9:10 AM IST - Tuesday September 16, 2014

There is a music revolution on in India: Jalebee Cartel

New Delhi, Dec 11 There is no denying the fact that Bollywood is a major portion of the Indian music pie. But electronic music band Jalebee Cartel feels winds of change are gripping the nation and other forms of music are finding voice through various channels.

“Of course Bollywood is huge in India. It will always remain the undisputed king of music in India. But now everyone has the internet and people have the opportunity to sample new music from across the world,” G-Force Arjun, who plays bass guitar for the band, told IANS.

“This has helped start a music revolution in India,” he added.

Arjun Vagale from the band seconds this and feels technology has heralded a change in the music industry.

“With the world becoming smaller and technology developing the way it is, there really is nothing we can’t hear or see that people abroad hear or see. So it’s progressing into a global community of sorts,” said Vagale, who takes care of laptop, mixing and electronics.

“Gone are the days when one only had a few music choices in stores. Today the market has opened up and the people are taking charge of what they want, rather than what’s available,” he added.

The four-member band was formed in 2004 when there were just a handful of people who had heard of live electronic music gigs. G-Force Arjun remembers how they were often mistaken as a “rock band”.

“The scene is evolving and it’s (electronic music) slowly finding its place, but like most movements, it will take a while till its actually there. Back to those days, live electronic music was unheard in India. People often mistook Jalebee Cartel to be a rock band!,” he said.

The band is often considered as the pioneer of the electronic dance music (EDM) scene in India and have often been credited for putting the country on the international EDM map.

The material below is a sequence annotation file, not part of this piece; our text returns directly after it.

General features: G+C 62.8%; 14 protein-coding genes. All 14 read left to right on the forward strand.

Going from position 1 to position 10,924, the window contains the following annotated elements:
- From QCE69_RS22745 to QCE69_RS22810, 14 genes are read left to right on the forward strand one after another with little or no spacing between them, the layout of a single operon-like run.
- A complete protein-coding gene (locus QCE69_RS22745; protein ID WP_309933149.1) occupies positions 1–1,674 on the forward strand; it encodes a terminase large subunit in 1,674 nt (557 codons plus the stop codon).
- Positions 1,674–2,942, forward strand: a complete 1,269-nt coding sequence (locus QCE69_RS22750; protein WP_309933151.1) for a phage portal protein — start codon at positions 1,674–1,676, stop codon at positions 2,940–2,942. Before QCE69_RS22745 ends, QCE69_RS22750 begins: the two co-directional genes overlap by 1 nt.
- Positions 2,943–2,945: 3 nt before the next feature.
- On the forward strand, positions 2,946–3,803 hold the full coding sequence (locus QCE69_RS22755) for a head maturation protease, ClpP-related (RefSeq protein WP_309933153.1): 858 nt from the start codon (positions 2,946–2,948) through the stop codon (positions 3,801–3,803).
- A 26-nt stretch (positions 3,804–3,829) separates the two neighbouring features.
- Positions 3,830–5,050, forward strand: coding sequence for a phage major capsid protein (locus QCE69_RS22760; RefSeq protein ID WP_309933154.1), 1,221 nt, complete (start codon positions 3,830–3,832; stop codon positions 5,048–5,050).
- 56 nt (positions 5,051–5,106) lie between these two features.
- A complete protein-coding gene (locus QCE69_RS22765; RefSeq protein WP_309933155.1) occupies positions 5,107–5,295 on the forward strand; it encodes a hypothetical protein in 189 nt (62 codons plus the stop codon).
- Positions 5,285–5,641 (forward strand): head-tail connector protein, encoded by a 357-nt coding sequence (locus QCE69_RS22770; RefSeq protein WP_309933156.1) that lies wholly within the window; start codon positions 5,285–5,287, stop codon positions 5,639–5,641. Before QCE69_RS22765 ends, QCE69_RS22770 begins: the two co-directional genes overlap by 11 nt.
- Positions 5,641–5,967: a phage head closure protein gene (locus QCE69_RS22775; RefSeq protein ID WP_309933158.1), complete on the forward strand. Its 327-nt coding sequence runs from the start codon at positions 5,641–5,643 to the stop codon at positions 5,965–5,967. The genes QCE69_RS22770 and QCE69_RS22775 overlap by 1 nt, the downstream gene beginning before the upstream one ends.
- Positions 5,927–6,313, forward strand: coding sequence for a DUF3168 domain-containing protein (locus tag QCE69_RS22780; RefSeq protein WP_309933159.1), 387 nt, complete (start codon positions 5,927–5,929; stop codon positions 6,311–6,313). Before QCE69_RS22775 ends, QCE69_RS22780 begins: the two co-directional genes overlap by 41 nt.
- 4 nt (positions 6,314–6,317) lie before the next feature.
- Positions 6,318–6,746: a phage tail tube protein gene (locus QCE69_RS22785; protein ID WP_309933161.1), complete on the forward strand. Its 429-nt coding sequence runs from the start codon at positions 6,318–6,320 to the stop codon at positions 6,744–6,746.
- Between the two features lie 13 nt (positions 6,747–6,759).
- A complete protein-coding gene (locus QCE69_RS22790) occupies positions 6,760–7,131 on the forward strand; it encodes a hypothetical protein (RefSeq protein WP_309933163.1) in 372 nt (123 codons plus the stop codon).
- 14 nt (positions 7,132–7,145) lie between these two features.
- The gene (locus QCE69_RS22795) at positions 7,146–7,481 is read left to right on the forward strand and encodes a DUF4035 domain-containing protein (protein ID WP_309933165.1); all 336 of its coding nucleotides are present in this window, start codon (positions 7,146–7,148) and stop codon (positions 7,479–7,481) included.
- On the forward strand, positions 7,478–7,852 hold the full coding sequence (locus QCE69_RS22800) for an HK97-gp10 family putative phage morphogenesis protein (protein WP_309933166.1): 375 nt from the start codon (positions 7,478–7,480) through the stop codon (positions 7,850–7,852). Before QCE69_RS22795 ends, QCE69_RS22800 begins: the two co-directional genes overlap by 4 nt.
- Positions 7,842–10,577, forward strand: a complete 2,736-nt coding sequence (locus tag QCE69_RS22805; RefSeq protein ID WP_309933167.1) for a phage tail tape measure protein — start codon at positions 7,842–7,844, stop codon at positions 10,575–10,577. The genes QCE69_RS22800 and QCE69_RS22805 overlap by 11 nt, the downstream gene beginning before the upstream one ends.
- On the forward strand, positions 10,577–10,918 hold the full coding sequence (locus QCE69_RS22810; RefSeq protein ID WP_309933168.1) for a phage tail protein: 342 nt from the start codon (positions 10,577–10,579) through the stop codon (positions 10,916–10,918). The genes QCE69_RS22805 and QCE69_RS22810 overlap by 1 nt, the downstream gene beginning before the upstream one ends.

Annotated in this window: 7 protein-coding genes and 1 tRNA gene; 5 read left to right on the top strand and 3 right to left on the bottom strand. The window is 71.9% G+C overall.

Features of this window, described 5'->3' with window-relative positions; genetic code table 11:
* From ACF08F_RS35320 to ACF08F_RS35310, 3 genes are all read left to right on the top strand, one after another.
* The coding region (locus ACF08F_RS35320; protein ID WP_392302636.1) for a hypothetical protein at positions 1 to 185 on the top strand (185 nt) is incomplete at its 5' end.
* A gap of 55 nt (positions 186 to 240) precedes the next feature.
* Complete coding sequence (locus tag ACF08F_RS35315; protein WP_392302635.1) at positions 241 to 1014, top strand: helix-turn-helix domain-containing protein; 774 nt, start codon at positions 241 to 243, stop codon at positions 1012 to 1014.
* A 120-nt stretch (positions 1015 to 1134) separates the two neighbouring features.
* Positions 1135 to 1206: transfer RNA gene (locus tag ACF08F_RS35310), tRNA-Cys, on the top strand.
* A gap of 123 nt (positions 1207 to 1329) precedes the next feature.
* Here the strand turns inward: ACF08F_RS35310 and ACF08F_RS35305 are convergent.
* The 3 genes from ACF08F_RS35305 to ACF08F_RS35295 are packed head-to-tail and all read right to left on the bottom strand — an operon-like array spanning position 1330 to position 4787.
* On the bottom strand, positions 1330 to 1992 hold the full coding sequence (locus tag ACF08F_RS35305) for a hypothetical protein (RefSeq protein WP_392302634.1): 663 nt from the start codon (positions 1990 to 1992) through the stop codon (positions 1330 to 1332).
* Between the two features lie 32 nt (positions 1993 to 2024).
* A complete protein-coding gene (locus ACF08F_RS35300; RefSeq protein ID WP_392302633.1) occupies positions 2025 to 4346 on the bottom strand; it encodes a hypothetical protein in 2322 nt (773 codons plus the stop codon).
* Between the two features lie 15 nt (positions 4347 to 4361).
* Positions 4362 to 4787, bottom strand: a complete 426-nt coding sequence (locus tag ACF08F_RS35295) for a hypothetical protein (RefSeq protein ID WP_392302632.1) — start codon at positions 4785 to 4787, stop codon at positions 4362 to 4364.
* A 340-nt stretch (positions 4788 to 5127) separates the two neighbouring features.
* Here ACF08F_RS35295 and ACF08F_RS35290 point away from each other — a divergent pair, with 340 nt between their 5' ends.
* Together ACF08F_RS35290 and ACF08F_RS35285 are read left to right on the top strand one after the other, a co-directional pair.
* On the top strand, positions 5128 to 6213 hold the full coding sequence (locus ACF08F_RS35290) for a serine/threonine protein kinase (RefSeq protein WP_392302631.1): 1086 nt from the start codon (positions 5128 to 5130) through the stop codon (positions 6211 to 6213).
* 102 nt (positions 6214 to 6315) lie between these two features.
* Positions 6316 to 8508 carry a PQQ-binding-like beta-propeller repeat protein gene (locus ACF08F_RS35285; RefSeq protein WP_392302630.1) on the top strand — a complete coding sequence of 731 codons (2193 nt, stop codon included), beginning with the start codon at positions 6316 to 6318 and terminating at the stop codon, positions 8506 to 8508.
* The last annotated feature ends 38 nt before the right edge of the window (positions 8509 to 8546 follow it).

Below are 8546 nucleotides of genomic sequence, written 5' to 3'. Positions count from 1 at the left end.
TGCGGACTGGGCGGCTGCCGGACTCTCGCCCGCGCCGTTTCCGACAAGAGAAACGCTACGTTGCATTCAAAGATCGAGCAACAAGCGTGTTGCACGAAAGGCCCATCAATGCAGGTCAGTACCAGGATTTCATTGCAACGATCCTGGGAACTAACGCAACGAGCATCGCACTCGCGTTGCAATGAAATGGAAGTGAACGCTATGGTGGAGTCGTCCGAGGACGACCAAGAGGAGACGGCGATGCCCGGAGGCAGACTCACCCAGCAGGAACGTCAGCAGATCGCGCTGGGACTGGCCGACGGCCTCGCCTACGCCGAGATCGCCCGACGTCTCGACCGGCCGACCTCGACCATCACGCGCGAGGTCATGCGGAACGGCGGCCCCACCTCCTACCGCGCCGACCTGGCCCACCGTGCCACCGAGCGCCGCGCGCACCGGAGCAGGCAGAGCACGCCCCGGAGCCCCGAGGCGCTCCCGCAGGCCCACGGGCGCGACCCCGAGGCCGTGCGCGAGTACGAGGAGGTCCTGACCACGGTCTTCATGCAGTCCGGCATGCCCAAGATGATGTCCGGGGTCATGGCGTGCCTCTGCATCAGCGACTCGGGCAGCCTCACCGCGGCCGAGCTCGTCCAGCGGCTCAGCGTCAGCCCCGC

The band also comprises Ash Roy and Ashvin Mani Sharma who take care of vocals and percussion, and laptop and synths respectively.

The Delhi-based band has come a long way from their initial days when they used to play for free to a time when they play at international music festivals like Fusion Festival (Germany), Perrier Chill Out Festival (Dubai), Paradiso (Netherlands), in addition to gigs in the US, Canada, Sweden, Indonesia and South Korea.

Jalebee Cartel, which has hits like “Tough Cookie” and “Beautiful Rising” to their credit, is all set to perform at the Sunburn Festival Dec 27-29 in Goa where they feel the energy level of the audience is high.

About performing in their own country, Vagale said: “Home is home, you know the people, you know what they like. So it’s easy playing for them. The trick is how you can surprise them and make the set more memorable. There’s been amazing support for our sounds through the years and I’m truly grateful to our fans for sticking by us.”

Roy said: “It’s always a pleasure to play for the home audience. I mean the energy level is so high. Whatever energy we give to the crowd while we play we get the same level back or may be more.”

In their seven-year-long association, the band has come up with only one album “One Point Nothing” but have produced more than 50-60 singles. And in this cluttered space of the overloading music scene, the band finds its inspiration from mundane things.

“It is difficult to keep the same level of motivation and inspiration day in and day out. However, I try to find inspiration in everyday life. So far it has worked for me. Also, my band mates inspire me more than anything else,” said G-Force Arjun.

IANS

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